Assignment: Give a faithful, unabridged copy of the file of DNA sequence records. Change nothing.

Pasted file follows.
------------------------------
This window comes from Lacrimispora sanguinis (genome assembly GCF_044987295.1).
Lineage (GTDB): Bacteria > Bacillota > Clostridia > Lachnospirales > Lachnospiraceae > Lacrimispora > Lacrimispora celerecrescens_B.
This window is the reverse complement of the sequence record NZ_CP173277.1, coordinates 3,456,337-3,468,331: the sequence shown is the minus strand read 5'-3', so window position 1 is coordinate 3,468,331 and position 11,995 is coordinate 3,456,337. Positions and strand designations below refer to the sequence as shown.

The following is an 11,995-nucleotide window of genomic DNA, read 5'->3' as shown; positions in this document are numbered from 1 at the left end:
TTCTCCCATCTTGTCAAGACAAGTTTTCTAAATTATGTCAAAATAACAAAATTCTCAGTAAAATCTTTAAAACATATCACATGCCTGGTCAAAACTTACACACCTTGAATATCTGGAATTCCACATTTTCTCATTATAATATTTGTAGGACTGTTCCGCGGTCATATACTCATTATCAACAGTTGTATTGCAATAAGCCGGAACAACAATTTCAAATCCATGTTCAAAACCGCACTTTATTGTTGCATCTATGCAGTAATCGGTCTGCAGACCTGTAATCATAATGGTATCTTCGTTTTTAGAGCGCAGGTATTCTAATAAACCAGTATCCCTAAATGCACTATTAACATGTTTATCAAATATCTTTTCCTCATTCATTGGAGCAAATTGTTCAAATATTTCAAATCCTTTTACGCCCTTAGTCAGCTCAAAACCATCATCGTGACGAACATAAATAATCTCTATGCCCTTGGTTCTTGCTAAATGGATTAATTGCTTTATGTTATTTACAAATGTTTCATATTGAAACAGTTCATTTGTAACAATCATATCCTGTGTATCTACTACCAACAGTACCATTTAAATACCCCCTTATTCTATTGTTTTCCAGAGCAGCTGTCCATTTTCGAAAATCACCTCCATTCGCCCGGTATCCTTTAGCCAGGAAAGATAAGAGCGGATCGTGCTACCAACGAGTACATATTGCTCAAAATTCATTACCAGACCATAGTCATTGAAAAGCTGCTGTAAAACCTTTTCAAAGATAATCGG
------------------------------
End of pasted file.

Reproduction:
This window comes from Lacrimispora sanguinis (genome assembly GCF_044987295.1).
Lineage (GTDB): Bacteria > Bacillota > Clostridia > Lachnospirales > Lachnospiraceae > Lacrimispora > Lacrimispora celerecrescens_B.
This window is the reverse complement of the sequence record NZ_CP173277.1, coordinates 3,456,337-3,468,331: the sequence shown is the minus strand read 5'-3', so window position 1 is coordinate 3,468,331 and position 11,995 is coordinate 3,456,337. Positions and strand designations below refer to the sequence as shown.

The following is an 11,995-nucleotide window of genomic DNA, read 5'->3' as shown; positions in this document are numbered from 1 at the left end:
TTCTCCCATCTTGTCAAGACAAGTTTTCTAAATTATGTCAAAATAACAAAATTCTCAGTAAAATCTTTAAAACATATCACATGCCTGGTCAAAACTTACACACCTTGAATATCTGGAATTCCACATTTTCTCATTATAATATTTGTAGGACTGTTCCGCGGTCATATACTCATTATCAACAGTTGTATTGCAATAAGCCGGAACAACAATTTCAAATCCATGTTCAAAACCGCACTTTATTGTTGCATCTATGCAGTAATCGGTCTGCAGACCTGTAATCATAATGGTATCTTCGTTTTTAGAGCGCAGGTATTCTAATAAACCAGTATCCCTAAATGCACTATTAACATGTTTATCAAATATCTTTTCCTCATTCATTGGAGCAAATTGTTCAAATATTTCAAATCCTTTTACGCCCTTAGTCAGCTCAAAACCATCATCGTGACGAACATAAATAATCTCTATGCCCTTGGTTCTTGCTAAATGGATTAATTGCTTTATGTTATTTACAAATGTTTCATATTGAAACAGTTCATTTGTAACAATCATATCCTGTGTATCTACTACCAACAGTACCATTTAAATACCCCCTTATTCTATTGTTTTCCAGAGCAGCTGTCCATTTTCGAAAATCACCTCCATTCGCCCGGTATCCTTTAGCCAGGAAAGATAAGAGCGGATCGTGCTACCAACGAGTACATATTGCTCAAAATTCATTACCAGACCATAGTCATTGAAAAGCTGCTGTAAAACCTTTTCAAAGATAATCGG